Our struggles to accomplish more by optimizing to be more productive in our tasks, at home and work, ultimately result in some more money to buy some more things, but not usually in more peace of mind nor more time spent doing what we love, during our short span of a mere four-thousand weeks on average, on earth. This book highlights some misconceptions in our relationship with time and proposes how reframing some of our thoughts and attitudes towards time could lead to greater fulfilment.

Some of the common misconceptions:

Myths of productivity. It is commonplace to assume that if you managed to be more efficient and clear your to-do lists faster, you will get ‘on-top of things’, achieve a better work-life balance and get more time to use as you please. However, what is more likely to happen is that when you find a way to get more things done, more things will come up to do and your work will expand to fill in newly acquired time. You get a few more tasks assigned to you, even if it comes with a bit more money. Similarly when you make enough money to meet your needs, you'll find new things to need. Once you are aware that work and needs expand endlessly to fill any spaces that open up in their pursuit, you can stop looking for fulfilment upon accomplishing your current needs or clearing out your to-do list.


Doing more work vs doing more important work.  Burying your head in the busyness of your days will often leads you to omit the crucial task of deciding what is important and what is not. And as long as you are filling every hour of the day with some form of striving, you get to carry on believing that all this striving is leading you somewhere – to an imaginary state of perfection. Doing this, you (inadvertently) abdicate the responsibility of deciding what to do with your finite time, as getting all done means you do not have to go through the difficult task of sorting out what is important and really worth doing from what’s not, hence what to sacrifice. In the meantime, telling yourself it has to be done this way.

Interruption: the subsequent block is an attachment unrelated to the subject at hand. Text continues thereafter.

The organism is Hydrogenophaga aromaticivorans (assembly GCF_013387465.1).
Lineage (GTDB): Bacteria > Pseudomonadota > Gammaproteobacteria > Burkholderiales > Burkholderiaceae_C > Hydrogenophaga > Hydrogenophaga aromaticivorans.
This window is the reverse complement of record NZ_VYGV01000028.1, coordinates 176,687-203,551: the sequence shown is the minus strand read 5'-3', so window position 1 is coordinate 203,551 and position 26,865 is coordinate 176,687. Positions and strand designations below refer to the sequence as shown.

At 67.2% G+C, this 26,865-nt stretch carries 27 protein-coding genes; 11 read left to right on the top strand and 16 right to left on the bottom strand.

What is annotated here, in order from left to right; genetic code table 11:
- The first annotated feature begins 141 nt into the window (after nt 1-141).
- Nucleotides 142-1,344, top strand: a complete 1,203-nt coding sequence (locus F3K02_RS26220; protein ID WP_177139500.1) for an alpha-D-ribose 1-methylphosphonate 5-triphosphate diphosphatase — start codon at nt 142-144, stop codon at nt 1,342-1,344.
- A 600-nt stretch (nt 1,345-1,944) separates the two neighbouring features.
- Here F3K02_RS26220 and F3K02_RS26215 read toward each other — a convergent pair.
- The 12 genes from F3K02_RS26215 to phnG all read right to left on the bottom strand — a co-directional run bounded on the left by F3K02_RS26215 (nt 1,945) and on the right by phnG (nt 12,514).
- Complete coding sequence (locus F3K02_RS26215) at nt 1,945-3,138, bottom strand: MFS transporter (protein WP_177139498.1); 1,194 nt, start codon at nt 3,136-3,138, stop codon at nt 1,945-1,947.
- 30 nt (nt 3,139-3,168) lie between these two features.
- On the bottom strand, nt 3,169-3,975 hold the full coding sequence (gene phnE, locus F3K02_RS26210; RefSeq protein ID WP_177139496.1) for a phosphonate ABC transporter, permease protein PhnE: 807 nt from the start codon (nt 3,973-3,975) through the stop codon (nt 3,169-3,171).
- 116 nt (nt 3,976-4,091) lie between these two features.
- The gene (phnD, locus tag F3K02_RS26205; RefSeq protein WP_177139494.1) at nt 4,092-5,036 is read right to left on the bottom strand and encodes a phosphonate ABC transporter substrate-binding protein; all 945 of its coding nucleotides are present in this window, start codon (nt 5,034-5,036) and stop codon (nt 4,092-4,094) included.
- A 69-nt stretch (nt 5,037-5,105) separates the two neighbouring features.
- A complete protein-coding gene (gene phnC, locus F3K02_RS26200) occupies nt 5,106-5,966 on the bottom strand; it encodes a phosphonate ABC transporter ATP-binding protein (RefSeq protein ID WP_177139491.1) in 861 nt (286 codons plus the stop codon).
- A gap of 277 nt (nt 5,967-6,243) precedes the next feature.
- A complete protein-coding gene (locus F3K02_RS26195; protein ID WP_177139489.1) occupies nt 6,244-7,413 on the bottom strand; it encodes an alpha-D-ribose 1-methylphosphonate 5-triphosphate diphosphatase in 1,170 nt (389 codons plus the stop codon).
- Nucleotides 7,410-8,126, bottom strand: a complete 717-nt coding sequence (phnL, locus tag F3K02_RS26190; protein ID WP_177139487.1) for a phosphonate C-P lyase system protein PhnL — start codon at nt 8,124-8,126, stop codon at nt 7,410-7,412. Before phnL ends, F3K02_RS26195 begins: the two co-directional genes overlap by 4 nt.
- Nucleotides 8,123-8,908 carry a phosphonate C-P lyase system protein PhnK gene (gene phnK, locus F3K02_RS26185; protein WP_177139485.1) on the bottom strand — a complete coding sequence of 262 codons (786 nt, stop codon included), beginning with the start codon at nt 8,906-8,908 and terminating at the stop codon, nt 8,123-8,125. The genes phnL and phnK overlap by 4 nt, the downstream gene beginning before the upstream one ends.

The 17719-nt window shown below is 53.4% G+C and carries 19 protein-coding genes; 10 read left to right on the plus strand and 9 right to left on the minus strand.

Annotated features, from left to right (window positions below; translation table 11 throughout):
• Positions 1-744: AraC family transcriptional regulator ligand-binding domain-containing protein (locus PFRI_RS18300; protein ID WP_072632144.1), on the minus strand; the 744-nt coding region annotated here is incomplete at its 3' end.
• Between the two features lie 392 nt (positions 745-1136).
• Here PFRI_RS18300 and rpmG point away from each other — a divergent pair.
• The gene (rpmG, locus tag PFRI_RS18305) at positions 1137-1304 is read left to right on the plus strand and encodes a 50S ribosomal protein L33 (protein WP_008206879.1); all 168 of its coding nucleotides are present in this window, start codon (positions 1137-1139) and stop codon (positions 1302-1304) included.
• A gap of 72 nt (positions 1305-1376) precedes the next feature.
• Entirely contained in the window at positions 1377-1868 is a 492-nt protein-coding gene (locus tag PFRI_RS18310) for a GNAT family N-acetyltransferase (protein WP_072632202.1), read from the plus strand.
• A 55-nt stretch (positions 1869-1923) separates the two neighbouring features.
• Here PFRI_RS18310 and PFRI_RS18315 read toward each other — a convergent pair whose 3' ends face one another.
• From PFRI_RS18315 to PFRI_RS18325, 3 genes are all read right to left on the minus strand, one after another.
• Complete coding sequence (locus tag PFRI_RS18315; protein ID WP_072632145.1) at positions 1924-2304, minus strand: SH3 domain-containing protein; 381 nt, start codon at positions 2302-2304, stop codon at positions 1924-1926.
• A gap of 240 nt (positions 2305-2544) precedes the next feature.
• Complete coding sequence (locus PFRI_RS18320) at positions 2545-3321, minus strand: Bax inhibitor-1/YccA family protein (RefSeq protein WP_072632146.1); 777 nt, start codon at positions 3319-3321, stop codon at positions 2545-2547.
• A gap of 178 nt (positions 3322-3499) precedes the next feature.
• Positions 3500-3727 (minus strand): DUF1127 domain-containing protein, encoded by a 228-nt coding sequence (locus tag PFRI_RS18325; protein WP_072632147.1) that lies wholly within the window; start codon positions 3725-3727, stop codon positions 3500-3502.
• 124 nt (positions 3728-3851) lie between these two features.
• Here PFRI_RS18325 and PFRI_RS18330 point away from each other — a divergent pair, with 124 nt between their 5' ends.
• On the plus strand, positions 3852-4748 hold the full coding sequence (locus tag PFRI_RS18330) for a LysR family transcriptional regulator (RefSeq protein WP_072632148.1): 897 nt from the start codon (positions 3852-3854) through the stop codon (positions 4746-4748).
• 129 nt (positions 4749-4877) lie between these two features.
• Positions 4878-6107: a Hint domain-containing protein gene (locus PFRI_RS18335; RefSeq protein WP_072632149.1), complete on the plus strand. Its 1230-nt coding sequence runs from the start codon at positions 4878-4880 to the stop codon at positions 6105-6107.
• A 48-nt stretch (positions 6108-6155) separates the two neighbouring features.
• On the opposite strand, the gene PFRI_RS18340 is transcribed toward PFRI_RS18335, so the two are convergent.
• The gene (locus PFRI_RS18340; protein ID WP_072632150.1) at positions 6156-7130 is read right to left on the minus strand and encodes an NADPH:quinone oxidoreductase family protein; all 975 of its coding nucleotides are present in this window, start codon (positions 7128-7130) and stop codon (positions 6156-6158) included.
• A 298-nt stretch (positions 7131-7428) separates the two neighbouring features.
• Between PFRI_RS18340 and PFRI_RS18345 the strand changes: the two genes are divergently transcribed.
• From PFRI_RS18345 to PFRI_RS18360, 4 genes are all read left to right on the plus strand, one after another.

Saving the best for last. Believing that doing more work quicker, opens up space to do more of what you love, you also run the risk of pushing the more important tasks which may take more time or effort to the end of the queue, to when you finally have time to properly do them. Only, the queue gets filled up with more of the less important items, which you still take on because you feel you'll clear them and get to the important ones. Vicious circle.

The value of time is not in its quantity. Time is not a resource wherein the more you have for yourself the better. Having more time does not inherently make us happier. Its value is in the activities in which it is embedded and how it is coordinated with others. An illustration of this is in research that showed that people who are long term unemployed also report boosts in levels of happiness on the weekends (as those who are employed). This is because they get to spend it with others who were at work during the week, and now available. 

When time is perceived as a fixed resource whose value is in its quantity, it is seen as a thing to be used, with the pressure to use it “well” and to try to pack in things to do. On the other hand time could be perceived through a task-oriented lens wherein the rhythms of life rather emerge from the tasks and activities at hand - without the pressure or rush to get them to completion, hence the activities undertaken are made of time.

Some helpful tips for having a better relationship with time

Do not live primarily for the future. We need to approach more activities in our lives the way we approach taking a walk. The goal is not to get to the end – else the easiest way would be to not leave the house in the first place. The meaning is in the activity itself. The process. The walk. We should strive to do more of the things we do for their sake alone, focusing on the experience, not only to achieve a goal. Often the reason hobbies are rewarding is because we do not hope to excel at them nor seek a particular reward. Rather, we get to do them just for the experience and have more freedom to fail, hence do not feel we are wasting time when doing them. “Results aren’t everything.”

If you focus too much on the future and obsess with “using time well”, the present becomes a means to an end – and you will miss it - and never really get to that satisfaction you thought existed in the future as when you finally get there, you will be in the present, only this time, focused on the new future. You never get there. You’re never alive.